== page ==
A thrush is more coiled steel than a living creature.

A thrush has a dark deadly eye.

A thrush operates suddenly, with a bounce and a stab, dragging out some writhing insect which is to serve as their morsel of food.

There is nothing sluggish about the thrush's movements.

“Nothing but bounce and stab and a ravening second”.

The thrush has a bullet and automatic purpose, and the thrush is no less full of energy than Mozart’s brain and the shark’s mouth.

The swiftness of purpose of the thrush is contrasted with the dilatoriness and procrastinations of human beings.

The symbolic significance of the imagery in these animal poems can simply not be ignored.

It is the symbolic significance which imparts to this imagery a certain depth and profundity.

Hughes does not write about animals as if he regarded them as mere animal.

He finds in them certain qualities which link them to "human" life.

The symbolic animal imagery thus yields a significance which can enhance our understanding of ourselves.

Hughes believes that the strength of animals lay in their instinct and precise function.

The animals, according to him, are much more adapted to their environment than human beings.

Thus in the poem "Hawk in the Rain", the bird sits effortlessly at a height, while the speaker in the poem is assailed by the ferocious wind which thumbs his eyes, throws his breath, and tackles his heart, while the rain hacks his head to the bone.

Thus Hughes puts a human being at a disadvantage by comparison with a bird.

Besides, Hughes also believed that animals were not, like man, undermined by a false morality or incapacitated by doubt.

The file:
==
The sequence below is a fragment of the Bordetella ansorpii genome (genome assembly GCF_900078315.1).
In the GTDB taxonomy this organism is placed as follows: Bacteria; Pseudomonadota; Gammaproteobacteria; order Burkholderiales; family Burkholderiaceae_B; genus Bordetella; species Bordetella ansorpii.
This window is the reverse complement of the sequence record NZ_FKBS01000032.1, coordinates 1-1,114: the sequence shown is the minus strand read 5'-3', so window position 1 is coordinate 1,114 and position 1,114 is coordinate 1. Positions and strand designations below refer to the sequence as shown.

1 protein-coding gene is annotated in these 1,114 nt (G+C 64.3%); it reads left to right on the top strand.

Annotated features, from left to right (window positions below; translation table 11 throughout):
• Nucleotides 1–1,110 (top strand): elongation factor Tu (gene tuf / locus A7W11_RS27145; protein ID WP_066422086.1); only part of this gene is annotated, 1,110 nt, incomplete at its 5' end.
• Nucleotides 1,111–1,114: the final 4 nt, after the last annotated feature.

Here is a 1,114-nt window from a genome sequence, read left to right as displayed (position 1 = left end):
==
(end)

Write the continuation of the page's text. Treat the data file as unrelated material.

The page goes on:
A hawk is a hawk, whereas a human has ambitions to be God-like and is therefore permanently frustrated.

A hawk is always in its own element even when it dies an elemental death.

In the poem The Jaguar it is made clear to us that, while man may imprison and animal, he cannot imprison an animal’s energy and instinct, especially the energy and instinct of jaguar.

Even in a man-made cage, a jaguar remains true to itself.

Evidently Hughes believes that human beings are more caged in their domestic and social environment than animals are in their cages.

The Thought-Fox is also partly an animal poem, in which the poet’s inspiration is compared to a fox making a sudden and silent entry into his head.

In this case, instinct replaces intellect.

In the poem The Horses, the ten horses are timeless; they inhabit their own world.

They are “grey, silent fragments of a grey silent world.”

These horses can fully cope with the freezing cold of the morning while the poet is unable to do so.

The speaker in this poem, who is undoubtedly Hughes himself, expresses his own inability to cope with the elements, while the horses stand in a close relationship with those elements.

The horses are as patient as the horizons; and they endure. Hughes has here made a credo out of the example of the horses.

Like them, he wants to inhabit a timeless world and be tested by the elements.

In the poem Hawk Roosting the poet does not praise the hawk so much as he denigrates man by comparison.

The hawk is here seen as vastly superior to man who is unable to accept Nature for what it is and, instead, tries to tame it by giving it philosophical names.

The hawk does not have man’s debilitating intellectuality or man’s slavish obedience to rules.

The same point is made in the poem Thrushes.

These birds perform their murderous function instinctively.

Their bullet and automatic purpose puts them on a level with Mozart’s brain and the shark’s mouth.

But man, by comparison with these birds, proves only his inferiority.

Man is here reduced to a physically barren life in his ivory tower, carving at a tiny ivory ornament for years.